Mass x Velocity = Momentum 

That science talk means that it’s going to hurt really bad when the car that hits you is going 65 mph. Plus, you’re going to cause congestion. The Washington suburbanites know traffic well and we all hate it. If you’re causing it, we hate you too.

2. ALWAYS STOP FOR A SCHOOL BUS

An infographic is so much easier than reading actual words

If you always stop for a school bus, you’re wrong and you should knock it off. If there’s a median; grass, concrete, a pretty flower bed or any other raised structure marking the middle of the road, you are NOT supposed to stop. In fact, if there’s a median, the school bus has to go to the other side of the road to drop those kids off. You’re erroneously blocking traffic because news reports have frightened you.

Yes, there is a problem with idiots not stopping for school buses on their side of the road. There is also a problem with other idiots stopping when they aren’t supposed to. Don’t be an idiot.

3. YOU MUST TAKE DRIVERS EDUCATION BEFORE YOU GET A LEARNER’S PERMIT

Sonia Garfinkel took Drivers Education after she got her Learners Permit. The unfortunate surname could not be helped.

The only thing you need to get a Learner’s Permit in the Commonwealth is to be 15 and 1/2 years old. You’re probably going to also need the DMV Driver’s Manual because the test is based on that. You can pick one of those up at any DMV. We will give you one for free too. Oh look, a free PDF of the Manual. Enjoy it.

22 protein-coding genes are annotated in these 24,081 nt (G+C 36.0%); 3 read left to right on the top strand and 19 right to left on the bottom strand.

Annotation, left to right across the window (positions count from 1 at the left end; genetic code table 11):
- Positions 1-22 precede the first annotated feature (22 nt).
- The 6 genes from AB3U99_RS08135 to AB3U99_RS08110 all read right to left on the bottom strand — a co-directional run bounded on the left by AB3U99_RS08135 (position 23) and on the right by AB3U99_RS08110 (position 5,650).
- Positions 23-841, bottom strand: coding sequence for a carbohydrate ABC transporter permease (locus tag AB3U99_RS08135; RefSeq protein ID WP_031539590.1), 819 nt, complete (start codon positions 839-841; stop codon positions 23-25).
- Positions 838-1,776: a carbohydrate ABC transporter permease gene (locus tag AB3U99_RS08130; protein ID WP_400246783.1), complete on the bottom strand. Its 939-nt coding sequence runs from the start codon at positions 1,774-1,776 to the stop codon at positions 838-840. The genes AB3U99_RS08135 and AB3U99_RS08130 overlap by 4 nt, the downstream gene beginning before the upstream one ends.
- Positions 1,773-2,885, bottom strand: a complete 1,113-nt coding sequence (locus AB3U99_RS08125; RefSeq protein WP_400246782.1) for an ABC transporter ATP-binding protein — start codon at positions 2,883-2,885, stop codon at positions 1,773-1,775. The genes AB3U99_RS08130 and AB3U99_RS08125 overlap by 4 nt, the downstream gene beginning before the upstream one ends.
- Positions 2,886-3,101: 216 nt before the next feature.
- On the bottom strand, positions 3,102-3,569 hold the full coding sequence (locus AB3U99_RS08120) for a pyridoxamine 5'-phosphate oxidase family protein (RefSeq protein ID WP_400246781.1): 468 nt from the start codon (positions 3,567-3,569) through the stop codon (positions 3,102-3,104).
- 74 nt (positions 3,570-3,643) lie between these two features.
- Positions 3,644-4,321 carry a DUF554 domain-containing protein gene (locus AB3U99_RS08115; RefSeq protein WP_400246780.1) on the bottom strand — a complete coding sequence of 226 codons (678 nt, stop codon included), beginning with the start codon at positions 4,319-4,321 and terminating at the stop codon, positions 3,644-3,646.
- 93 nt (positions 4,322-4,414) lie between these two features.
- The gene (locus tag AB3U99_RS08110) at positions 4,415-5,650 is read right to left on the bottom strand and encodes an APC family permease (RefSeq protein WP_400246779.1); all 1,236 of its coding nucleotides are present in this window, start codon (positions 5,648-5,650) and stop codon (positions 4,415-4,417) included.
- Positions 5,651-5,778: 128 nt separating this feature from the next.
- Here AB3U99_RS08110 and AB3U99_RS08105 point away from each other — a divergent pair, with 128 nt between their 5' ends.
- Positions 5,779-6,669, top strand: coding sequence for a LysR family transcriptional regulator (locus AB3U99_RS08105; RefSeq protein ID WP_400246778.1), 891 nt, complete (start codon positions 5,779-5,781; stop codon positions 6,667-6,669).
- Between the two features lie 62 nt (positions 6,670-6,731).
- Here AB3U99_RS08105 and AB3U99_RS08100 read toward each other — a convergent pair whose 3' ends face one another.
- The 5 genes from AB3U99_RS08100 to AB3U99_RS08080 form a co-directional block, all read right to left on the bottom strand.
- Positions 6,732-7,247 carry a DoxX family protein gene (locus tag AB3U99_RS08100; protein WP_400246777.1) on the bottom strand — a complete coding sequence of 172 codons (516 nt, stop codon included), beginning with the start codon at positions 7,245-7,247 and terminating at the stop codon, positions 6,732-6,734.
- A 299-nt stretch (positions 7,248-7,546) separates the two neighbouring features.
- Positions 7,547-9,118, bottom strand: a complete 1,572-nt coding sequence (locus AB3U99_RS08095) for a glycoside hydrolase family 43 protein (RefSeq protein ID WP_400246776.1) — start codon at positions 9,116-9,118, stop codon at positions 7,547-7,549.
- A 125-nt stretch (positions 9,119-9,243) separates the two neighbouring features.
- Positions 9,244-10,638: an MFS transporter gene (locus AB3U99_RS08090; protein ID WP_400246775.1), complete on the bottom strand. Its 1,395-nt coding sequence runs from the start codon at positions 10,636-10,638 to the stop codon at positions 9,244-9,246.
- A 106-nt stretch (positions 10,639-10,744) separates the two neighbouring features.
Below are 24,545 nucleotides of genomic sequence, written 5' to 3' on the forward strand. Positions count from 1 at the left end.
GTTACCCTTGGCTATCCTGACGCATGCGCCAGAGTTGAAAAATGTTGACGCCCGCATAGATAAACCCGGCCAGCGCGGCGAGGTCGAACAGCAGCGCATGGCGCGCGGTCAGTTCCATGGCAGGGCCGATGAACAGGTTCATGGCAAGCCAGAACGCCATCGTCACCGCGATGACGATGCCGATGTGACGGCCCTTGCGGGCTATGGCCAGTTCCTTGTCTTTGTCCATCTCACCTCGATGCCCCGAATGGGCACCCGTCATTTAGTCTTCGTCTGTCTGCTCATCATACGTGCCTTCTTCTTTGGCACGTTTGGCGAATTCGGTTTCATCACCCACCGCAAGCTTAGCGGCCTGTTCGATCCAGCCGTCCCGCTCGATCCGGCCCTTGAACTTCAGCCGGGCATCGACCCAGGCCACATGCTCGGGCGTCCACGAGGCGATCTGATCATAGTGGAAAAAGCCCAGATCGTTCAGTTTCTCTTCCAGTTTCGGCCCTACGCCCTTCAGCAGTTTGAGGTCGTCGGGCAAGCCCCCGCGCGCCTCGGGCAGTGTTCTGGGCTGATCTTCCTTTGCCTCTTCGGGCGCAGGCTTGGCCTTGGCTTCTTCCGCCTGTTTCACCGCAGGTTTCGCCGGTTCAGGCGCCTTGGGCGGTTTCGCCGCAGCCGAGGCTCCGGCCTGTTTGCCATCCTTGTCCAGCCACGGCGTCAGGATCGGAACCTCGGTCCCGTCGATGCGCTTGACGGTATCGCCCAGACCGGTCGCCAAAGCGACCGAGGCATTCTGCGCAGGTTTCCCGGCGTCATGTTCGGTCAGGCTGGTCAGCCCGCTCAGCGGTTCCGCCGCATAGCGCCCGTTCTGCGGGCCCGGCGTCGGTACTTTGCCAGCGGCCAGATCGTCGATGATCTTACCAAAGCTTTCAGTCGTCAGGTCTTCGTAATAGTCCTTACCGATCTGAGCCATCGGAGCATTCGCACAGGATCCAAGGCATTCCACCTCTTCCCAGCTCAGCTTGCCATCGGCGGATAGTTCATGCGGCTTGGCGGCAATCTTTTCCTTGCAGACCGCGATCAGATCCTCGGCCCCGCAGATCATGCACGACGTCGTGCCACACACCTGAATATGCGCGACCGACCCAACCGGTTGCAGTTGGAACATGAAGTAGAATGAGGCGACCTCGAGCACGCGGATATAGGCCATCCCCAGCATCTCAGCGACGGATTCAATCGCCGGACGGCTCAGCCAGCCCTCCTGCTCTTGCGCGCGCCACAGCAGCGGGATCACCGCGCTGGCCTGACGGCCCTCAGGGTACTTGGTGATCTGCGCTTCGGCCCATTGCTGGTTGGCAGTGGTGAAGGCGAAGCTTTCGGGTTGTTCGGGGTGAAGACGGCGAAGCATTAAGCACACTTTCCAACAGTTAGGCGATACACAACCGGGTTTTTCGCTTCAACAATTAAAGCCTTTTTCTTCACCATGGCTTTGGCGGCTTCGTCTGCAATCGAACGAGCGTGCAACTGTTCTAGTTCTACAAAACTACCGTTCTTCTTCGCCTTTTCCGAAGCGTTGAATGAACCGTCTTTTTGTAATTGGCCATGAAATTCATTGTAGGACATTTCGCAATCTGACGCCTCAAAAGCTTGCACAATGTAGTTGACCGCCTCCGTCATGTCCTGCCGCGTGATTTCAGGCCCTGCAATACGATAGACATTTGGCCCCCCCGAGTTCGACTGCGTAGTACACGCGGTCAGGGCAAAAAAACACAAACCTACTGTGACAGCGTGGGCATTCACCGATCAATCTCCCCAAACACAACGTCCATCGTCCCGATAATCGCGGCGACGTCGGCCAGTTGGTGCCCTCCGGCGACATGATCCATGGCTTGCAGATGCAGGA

Sometimes, even teachers lie to you. Remember that time they told you that Columbus was trying to prove that the world was round in 1492? The globe was invented in 1491. Just an FYI.

Schools want you to take Driver’s Education with them and they will tell you that you have to take Driver’s Education before you get the Learner’s Permit. This seems reasonable, because surely you’d have to take some sort of a class before you take a test at the DMV. Only silly people think that government agencies are reasonable. We northern Virginians work for the government, we know better.